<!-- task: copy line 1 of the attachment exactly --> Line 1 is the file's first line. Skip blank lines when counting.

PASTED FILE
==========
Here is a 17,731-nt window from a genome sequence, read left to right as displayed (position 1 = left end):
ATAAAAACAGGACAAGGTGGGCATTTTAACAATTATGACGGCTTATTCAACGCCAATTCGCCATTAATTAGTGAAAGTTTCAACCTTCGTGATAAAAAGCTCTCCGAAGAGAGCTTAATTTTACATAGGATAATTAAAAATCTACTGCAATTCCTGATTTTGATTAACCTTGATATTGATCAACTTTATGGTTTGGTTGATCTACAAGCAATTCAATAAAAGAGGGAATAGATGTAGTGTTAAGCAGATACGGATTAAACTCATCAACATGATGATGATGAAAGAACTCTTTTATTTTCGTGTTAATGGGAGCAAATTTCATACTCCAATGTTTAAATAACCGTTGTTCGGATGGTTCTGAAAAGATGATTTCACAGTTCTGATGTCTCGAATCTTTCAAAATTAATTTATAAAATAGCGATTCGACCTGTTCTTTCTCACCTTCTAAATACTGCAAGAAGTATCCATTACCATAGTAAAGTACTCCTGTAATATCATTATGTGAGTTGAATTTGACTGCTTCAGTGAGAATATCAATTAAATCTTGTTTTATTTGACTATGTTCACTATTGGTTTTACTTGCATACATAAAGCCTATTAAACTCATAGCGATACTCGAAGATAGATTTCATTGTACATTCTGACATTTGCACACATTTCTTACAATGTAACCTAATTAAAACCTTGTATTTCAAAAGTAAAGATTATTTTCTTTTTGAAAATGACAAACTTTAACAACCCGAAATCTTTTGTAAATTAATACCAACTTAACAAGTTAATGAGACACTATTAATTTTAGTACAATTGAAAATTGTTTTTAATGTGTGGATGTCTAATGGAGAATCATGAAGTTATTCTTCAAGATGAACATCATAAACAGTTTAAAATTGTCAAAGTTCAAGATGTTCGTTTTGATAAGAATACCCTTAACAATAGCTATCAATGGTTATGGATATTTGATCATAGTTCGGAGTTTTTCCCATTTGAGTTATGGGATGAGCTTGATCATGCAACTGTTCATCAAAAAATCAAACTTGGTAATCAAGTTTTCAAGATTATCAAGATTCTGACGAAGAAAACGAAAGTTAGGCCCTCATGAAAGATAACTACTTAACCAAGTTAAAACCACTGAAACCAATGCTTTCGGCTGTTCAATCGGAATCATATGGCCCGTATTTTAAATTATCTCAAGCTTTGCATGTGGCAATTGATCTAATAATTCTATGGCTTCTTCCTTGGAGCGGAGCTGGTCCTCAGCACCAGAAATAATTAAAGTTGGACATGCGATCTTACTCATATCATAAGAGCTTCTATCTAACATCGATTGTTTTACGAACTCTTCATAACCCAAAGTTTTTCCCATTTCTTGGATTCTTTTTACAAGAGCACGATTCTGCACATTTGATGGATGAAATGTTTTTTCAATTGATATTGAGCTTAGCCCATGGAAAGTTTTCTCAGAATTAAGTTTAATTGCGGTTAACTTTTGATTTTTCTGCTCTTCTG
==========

Here is a 17,731-nt window from a genome sequence, read left to right as displayed (position 1 = left end):